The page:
8 Tips to Help You Begin Writing Your Paper
For scientists it is imperative to relay your research to your colleagues through published papers. But what if you find the idea of writing overwhelming, daunting even? You struggle to stay motivated despite the many lab (and non-lab) distractions. We reached out to senior doctoral students and postdocs who have experienced and overcome these obstacles. They recommended trying these things to keep up the motivation:
1. Schedule Dedicated Writing Time
Ada Hagan, a doctoral candidate at the University of Michigan, suggested that you "Try blocking out time, at least 2 hours long to write." Think about what time of the day you are most focused and get the most done. If you don't know what works well for you, try writing in 2 hour blocks in the morning, afternoon, evening, and nights on different days, and evaluate your focus and progress after each session. Divya Kamath, a doctoral candidate from the University of Missouri, commented, "I prefer to get my writing done in the morning, as it helps me focus on other things in the lab, without the nagging feeling of having to find time to write at end of the day."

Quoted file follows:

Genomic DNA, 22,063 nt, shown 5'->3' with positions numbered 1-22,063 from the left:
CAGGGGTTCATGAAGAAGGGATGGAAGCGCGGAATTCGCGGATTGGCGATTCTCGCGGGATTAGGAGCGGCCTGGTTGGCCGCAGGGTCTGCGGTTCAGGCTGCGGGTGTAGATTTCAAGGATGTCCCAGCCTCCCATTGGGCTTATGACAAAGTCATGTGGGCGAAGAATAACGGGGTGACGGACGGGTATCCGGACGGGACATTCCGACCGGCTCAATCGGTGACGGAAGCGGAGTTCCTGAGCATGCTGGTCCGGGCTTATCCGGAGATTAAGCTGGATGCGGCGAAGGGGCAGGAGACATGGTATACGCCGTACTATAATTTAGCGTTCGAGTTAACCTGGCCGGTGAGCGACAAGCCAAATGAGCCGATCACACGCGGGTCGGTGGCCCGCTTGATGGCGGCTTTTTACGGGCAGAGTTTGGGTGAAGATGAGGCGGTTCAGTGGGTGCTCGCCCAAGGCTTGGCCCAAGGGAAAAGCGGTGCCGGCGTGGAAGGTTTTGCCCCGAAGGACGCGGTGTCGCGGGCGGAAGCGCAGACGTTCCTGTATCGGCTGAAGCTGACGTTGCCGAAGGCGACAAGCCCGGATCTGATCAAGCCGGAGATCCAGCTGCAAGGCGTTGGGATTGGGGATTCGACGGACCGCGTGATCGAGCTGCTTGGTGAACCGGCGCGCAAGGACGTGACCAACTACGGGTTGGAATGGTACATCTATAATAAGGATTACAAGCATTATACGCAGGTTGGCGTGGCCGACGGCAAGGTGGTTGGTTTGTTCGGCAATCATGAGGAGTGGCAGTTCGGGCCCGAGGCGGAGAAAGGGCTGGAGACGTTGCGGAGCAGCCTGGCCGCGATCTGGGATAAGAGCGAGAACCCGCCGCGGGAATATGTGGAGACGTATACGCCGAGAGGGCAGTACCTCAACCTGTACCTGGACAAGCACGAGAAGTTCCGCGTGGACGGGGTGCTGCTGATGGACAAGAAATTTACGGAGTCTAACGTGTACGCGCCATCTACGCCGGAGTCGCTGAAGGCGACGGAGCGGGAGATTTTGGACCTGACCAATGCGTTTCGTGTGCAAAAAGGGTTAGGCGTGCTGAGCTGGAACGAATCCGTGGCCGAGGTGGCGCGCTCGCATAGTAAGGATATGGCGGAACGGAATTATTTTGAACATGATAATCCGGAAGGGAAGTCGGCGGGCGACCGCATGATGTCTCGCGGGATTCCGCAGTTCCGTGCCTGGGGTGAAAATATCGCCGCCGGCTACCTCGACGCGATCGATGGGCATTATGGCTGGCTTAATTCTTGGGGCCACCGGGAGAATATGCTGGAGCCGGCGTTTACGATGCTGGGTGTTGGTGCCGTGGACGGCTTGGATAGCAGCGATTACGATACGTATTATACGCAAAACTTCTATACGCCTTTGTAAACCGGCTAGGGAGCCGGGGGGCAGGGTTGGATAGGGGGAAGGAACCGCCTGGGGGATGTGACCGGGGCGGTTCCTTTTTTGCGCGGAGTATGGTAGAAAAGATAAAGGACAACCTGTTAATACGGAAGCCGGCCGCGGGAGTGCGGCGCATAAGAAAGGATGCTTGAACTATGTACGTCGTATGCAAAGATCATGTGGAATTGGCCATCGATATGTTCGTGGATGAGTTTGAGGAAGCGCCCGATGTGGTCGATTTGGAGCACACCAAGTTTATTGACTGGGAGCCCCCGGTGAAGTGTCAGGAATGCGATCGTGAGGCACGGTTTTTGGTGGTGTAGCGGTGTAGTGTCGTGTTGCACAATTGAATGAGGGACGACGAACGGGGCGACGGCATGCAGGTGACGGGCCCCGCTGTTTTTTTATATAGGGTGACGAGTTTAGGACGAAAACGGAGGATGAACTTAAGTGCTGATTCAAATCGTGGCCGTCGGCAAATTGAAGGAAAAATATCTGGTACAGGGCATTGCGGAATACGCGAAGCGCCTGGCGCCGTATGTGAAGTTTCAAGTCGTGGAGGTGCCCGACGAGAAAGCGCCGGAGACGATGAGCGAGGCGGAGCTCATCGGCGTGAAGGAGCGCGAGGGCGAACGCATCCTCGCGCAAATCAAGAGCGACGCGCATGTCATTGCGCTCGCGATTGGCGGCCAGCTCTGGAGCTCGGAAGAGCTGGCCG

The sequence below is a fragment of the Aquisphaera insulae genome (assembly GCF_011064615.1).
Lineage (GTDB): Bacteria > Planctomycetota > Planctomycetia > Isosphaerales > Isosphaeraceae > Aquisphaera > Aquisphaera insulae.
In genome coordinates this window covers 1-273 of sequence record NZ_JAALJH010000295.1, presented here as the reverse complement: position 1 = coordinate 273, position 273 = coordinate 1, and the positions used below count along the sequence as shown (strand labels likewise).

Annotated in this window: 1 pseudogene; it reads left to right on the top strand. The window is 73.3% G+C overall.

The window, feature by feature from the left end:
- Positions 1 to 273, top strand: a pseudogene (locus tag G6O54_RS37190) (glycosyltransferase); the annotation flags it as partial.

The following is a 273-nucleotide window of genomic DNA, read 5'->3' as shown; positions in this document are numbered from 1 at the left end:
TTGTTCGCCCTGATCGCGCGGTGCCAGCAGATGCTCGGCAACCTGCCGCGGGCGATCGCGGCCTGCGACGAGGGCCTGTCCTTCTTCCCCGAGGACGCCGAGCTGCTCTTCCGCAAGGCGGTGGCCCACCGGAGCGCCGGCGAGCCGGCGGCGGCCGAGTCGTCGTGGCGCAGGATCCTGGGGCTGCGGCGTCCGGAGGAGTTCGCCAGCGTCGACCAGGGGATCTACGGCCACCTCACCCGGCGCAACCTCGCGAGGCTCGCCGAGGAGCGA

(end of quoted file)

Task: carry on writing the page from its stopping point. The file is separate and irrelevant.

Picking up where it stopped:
2. Find the Right Location